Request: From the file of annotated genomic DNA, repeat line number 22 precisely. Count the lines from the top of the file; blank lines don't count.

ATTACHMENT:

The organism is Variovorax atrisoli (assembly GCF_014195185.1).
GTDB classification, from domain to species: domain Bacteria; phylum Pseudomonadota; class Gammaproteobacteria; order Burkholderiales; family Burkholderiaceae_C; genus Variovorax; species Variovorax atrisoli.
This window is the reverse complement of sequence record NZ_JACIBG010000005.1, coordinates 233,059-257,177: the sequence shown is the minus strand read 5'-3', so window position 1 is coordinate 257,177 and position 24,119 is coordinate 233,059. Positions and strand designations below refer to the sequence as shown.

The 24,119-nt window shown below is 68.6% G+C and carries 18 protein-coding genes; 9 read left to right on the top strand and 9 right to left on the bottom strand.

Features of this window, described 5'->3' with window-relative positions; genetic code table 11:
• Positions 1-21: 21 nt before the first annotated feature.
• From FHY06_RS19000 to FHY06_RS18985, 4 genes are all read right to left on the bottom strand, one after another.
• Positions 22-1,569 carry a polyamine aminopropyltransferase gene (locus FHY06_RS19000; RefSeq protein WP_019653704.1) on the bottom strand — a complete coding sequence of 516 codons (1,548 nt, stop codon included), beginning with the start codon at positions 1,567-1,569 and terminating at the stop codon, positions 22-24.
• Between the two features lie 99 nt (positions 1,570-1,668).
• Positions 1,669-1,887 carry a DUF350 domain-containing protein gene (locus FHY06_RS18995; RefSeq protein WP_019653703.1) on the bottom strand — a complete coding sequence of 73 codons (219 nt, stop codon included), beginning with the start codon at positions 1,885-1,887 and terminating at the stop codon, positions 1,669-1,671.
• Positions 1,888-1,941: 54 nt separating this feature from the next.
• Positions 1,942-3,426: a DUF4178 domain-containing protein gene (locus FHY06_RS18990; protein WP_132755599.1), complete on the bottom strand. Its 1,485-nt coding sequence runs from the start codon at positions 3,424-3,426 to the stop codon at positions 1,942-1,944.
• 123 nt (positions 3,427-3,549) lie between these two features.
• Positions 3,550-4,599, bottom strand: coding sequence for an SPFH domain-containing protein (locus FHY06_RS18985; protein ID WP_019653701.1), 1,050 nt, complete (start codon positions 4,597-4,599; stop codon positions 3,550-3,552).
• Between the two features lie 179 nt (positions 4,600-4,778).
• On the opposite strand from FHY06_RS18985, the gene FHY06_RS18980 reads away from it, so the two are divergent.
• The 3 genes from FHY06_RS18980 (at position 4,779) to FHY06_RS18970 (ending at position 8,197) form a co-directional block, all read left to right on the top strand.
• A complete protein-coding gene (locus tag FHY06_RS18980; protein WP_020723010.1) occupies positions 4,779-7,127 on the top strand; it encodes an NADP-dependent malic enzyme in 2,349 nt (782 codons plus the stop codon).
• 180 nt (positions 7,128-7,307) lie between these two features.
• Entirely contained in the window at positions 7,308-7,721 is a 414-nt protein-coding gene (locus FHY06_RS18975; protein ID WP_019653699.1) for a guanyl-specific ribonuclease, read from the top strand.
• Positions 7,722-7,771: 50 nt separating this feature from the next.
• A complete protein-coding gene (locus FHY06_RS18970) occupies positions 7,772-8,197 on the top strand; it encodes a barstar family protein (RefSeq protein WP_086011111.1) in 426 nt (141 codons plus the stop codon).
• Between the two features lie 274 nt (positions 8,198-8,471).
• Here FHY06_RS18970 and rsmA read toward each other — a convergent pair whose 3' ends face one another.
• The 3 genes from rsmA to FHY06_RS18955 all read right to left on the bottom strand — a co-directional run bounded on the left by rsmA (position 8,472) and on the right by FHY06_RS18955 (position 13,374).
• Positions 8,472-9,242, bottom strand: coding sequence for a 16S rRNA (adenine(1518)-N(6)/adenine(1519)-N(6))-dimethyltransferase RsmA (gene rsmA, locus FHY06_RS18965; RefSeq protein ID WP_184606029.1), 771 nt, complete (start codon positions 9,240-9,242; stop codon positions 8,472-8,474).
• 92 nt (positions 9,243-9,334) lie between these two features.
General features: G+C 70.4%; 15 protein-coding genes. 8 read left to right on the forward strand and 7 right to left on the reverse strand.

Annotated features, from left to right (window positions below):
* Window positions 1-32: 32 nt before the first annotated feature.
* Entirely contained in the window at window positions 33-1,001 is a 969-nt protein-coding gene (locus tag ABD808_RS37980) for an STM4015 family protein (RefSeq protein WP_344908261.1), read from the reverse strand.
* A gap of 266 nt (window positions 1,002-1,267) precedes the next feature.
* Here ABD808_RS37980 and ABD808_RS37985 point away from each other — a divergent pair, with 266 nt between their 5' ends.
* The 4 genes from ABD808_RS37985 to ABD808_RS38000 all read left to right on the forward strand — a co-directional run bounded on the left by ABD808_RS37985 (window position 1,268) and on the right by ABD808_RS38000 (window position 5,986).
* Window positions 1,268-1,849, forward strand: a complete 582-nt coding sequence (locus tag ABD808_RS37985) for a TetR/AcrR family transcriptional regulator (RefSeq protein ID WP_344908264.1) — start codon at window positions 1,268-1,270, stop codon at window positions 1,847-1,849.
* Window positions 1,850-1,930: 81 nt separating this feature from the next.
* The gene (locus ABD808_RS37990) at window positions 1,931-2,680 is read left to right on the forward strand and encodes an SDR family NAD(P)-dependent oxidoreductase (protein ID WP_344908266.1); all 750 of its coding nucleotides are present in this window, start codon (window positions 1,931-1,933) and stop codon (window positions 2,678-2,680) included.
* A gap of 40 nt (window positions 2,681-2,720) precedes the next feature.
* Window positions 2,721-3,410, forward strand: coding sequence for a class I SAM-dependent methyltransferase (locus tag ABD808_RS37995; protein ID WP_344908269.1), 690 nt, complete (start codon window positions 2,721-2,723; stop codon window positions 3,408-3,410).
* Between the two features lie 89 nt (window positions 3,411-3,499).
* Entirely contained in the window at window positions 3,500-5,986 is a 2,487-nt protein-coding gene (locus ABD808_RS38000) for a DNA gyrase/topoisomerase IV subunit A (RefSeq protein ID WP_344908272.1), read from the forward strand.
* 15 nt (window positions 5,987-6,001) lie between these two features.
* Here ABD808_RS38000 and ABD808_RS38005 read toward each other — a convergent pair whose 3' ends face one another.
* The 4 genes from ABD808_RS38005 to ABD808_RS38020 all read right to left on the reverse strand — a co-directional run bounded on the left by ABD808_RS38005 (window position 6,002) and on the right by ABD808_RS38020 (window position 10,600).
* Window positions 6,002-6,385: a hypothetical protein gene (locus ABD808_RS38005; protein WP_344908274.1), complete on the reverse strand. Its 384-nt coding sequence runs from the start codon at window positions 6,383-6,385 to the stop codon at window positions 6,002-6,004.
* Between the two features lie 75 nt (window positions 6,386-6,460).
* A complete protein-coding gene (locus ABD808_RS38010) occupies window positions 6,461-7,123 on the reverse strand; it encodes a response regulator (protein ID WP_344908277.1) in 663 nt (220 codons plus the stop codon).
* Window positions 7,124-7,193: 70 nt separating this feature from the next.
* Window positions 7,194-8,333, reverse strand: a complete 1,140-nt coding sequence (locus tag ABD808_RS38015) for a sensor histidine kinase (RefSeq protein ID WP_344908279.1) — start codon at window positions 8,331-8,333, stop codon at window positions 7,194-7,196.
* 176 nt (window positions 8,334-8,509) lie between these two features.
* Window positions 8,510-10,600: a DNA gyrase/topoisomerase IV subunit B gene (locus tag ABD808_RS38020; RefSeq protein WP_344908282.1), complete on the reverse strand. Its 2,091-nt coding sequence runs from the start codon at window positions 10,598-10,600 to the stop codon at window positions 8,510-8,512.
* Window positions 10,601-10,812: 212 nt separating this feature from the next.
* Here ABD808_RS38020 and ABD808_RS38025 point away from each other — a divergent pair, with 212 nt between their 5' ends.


• A complete protein-coding gene (locus FHY06_RS18970) occupies positions 7,772-8,197 on the top strand; it encodes a barstar family protein (RefSeq protein WP_086011111.1) in 426 nt (141 codons plus the stop codon).